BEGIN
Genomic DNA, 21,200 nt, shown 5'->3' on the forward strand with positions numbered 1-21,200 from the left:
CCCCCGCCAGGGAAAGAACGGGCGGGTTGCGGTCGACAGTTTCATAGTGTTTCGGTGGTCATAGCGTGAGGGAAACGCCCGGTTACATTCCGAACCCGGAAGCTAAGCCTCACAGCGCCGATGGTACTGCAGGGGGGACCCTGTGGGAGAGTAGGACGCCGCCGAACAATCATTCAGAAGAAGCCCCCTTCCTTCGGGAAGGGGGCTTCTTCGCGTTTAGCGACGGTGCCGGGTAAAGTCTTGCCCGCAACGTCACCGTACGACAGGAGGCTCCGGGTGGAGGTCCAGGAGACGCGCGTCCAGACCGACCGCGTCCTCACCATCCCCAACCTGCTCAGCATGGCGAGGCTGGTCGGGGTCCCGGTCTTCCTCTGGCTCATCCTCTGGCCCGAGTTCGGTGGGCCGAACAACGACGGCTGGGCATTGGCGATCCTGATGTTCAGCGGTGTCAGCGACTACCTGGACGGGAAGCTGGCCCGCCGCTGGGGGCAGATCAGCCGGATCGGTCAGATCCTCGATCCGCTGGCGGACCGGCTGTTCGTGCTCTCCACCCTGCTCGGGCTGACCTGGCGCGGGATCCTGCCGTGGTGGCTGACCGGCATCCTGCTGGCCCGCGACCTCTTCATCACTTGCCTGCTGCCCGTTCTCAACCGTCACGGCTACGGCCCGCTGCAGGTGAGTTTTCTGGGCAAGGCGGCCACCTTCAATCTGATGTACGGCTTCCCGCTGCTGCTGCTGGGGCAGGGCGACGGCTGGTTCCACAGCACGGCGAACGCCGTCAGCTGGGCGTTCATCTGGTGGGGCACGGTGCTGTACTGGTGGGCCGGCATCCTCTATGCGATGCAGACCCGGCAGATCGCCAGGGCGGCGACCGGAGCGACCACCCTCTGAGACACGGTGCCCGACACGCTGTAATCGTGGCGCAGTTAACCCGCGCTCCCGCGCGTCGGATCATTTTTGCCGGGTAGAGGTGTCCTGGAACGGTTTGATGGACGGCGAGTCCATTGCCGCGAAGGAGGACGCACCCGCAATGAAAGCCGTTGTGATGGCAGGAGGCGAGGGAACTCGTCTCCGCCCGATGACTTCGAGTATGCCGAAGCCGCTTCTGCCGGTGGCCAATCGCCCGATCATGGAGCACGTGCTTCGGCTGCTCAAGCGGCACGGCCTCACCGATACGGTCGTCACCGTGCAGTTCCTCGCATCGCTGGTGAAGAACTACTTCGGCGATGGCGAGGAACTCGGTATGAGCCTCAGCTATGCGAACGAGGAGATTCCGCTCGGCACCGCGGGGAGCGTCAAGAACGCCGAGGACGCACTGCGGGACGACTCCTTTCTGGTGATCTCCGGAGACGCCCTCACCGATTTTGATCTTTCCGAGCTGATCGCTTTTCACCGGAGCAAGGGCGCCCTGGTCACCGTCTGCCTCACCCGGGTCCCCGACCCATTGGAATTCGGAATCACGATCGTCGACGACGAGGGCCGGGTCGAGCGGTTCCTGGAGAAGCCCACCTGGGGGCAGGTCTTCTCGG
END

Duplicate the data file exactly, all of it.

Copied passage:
Genomic DNA, 21,200 nt, shown 5'->3' on the forward strand with positions numbered 1-21,200 from the left:
CCCCCGCCAGGGAAAGAACGGGCGGGTTGCGGTCGACAGTTTCATAGTGTTTCGGTGGTCATAGCGTGAGGGAAACGCCCGGTTACATTCCGAACCCGGAAGCTAAGCCTCACAGCGCCGATGGTACTGCAGGGGGGACCCTGTGGGAGAGTAGGACGCCGCCGAACAATCATTCAGAAGAAGCCCCCTTCCTTCGGGAAGGGGGCTTCTTCGCGTTTAGCGACGGTGCCGGGTAAAGTCTTGCCCGCAACGTCACCGTACGACAGGAGGCTCCGGGTGGAGGTCCAGGAGACGCGCGTCCAGACCGACCGCGTCCTCACCATCCCCAACCTGCTCAGCATGGCGAGGCTGGTCGGGGTCCCGGTCTTCCTCTGGCTCATCCTCTGGCCCGAGTTCGGTGGGCCGAACAACGACGGCTGGGCATTGGCGATCCTGATGTTCAGCGGTGTCAGCGACTACCTGGACGGGAAGCTGGCCCGCCGCTGGGGGCAGATCAGCCGGATCGGTCAGATCCTCGATCCGCTGGCGGACCGGCTGTTCGTGCTCTCCACCCTGCTCGGGCTGACCTGGCGCGGGATCCTGCCGTGGTGGCTGACCGGCATCCTGCTGGCCCGCGACCTCTTCATCACTTGCCTGCTGCCCGTTCTCAACCGTCACGGCTACGGCCCGCTGCAGGTGAGTTTTCTGGGCAAGGCGGCCACCTTCAATCTGATGTACGGCTTCCCGCTGCTGCTGCTGGGGCAGGGCGACGGCTGGTTCCACAGCACGGCGAACGCCGTCAGCTGGGCGTTCATCTGGTGGGGCACGGTGCTGTACTGGTGGGCCGGCATCCTCTATGCGATGCAGACCCGGCAGATCGCCAGGGCGGCGACCGGAGCGACCACCCTCTGAGACACGGTGCCCGACACGCTGTAATCGTGGCGCAGTTAACCCGCGCTCCCGCGCGTCGGATCATTTTTGCCGGGTAGAGGTGTCCTGGAACGGTTTGATGGACGGCGAGTCCATTGCCGCGAAGGAGGACGCACCCGCAATGAAAGCCGTTGTGATGGCAGGAGGCGAGGGAACTCGTCTCCGCCCGATGACTTCGAGTATGCCGAAGCCGCTTCTGCCGGTGGCCAATCGCCCGATCATGGAGCACGTGCTTCGGCTGCTCAAGCGGCACGGCCTCACCGATACGGTCGTCACCGTGCAGTTCCTCGCATCGCTGGTGAAGAACTACTTCGGCGATGGCGAGGAACTCGGTATGAGCCTCAGCTATGCGAACGAGGAGATTCCGCTCGGCACCGCGGGGAGCGTCAAGAACGCCGAGGACGCACTGCGGGACGACTCCTTTCTGGTGATCTCCGGAGACGCCCTCACCGATTTTGATCTTTCCGAGCTGATCGCTTTTCACCGGAGCAAGGGCGCCCTGGTCACCGTCTGCCTCACCCGGGTCCCCGACCCATTGGAATTCGGAATCACGATCGTCGACGACGAGGGCCGGGTCGAGCGGTTCCTGGAGAAGCCCACCTGGGGGCAGGTCTTCTCGG